RIDGEFIELD, Conn. — With all the hullabaloo around the 50th anniversary of Stonewall, it’s easy to forget that, well into the 1970s and beyond, to be an out gay artist was to court mainstream-career suicide. Harmony Hammond, who began exhibiting and curating in the very early post-Stonewall years, was one of the people responsible for defying and reversing this repression.
In the 1970s, in New York City, she organized the first local exhibition devoted entirely to art by gay women, and called it what it was: “A Lesbian Show.” She co-founded the feminist Heresies Collective and coedited a lesbian-themed issue of its journal. In 2000, she published “Lesbian Art in America: A Contemporary History,” the first and still only comprehensive survey book on the subject. (It’s been out of print for years.) From the start, in her own sculpture and painting, she bucked the trend that equated political art with figurative work, and invented her own modes of queer abstraction.
She did pay a price for such focused boldness. Only now, at 75, is she having her first career retrospective, “Harmony Hammond: Material Witness, Five Decades of Art.” And it’s not at a big-guns urban institution, but at the Aldrich Contemporary Art Museum in leafy suburban Connecticut. Wherever, the show is taut, moving and beautiful, and well worth traveling to see.
As organized by Amy Smith-Stewart, senior curator at the Aldrich, the survey doesn’t follow a chronological path, though biography clearly shaped this art. Ms. Hammond grew up in a working-class town near Chicago. She studied painting in college, married a fellow artist, and for a while supported herself with minor art-related jobs.
But after the couple moved to New York City in 1969 — the Stonewall year — her trajectory became less conventional. Within a year, she had a daughter, separated from her husband, and began the process of coming out as a lesbian. Plunging headlong into the roiling downtown cultural scene, she joined a feminist consciousness-raising group, studied weaving and tai chi (she would later practice and teach the Japanese martial art of aikido), and, in 1972, became a founding member of the all-women A.I.R. Gallery, which is still going strong.
The earliest work at the Aldrich, a set of six fabric sculptures called “Presences,” reconstitutes the main element of her first A.I.R. solo. Each sculpture, suspended from the ceiling by a rope and lightly brushing the gallery floor, is roughly human size and composed of layered strips of dyed and painted cloth. The forms, of uncertain gender, look archaic, ceremonial, and communal in spirit. Significantly, most of the fabric strips were from recycled clothing donated by members of the women’s group Ms. Hammonds was involved with.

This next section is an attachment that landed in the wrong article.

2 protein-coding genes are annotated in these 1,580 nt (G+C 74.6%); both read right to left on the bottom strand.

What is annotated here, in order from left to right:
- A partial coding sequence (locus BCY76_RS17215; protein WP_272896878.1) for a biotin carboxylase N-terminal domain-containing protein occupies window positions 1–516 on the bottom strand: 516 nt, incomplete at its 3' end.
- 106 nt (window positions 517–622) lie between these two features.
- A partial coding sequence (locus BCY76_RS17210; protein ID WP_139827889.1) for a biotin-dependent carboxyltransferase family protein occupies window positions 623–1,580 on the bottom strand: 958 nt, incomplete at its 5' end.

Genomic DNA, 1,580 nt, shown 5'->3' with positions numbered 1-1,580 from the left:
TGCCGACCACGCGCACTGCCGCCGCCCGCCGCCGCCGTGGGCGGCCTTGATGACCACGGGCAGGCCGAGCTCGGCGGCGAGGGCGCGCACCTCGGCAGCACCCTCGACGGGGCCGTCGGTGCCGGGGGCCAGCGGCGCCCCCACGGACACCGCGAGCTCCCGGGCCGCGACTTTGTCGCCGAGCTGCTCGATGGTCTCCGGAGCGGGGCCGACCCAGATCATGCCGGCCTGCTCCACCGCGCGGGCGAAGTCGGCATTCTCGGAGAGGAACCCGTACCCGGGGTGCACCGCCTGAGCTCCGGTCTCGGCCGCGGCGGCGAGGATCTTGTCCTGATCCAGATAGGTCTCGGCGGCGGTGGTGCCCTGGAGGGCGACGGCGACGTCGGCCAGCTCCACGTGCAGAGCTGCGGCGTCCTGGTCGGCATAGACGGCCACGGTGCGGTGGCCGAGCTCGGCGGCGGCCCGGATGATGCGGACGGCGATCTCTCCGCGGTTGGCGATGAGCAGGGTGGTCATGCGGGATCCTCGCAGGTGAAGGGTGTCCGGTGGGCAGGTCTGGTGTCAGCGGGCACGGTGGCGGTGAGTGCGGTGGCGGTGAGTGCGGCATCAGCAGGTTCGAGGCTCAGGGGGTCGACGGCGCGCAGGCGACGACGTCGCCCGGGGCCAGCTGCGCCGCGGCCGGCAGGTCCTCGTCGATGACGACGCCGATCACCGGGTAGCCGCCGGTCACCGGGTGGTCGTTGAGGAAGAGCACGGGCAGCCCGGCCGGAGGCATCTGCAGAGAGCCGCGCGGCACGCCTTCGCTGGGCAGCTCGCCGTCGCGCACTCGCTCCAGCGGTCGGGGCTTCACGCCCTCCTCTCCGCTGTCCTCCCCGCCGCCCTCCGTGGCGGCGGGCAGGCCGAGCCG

The sculptures that immediately followed, called “Floorpieces,” were also made from cloth, in this case commercial knit scraps that Ms. Hammond scavenged from sweatshop dumpsters in SoHo. She braided the cloth in a traditional rag-rug technique, then painted the surfaces. The tondo-shaped pieces — five of the original seven are in the show — are a cross between paintings, sculptures and domestic accessories. As such, they cast all three categories into question, and erase hierarchical distinctions between fine art and “women’s work” craft. To emphasize their versatile identities, Ms. Hammond insisted they be displayed on the floor in an otherwise empty gallery, as they are, to striking effect, at the Aldrich.
The art historian Julia Bryan-Wilson, one of Ms. Hammond’s most astute critics, has suggested that the “Floorpieces” were the first works to consciously introduce a queer, and specifically lesbian identity, into Ms. Hammond’s work. The artist herself gives the nod in her extraordinary series of “Wrapped Sculptures” from later in the decade.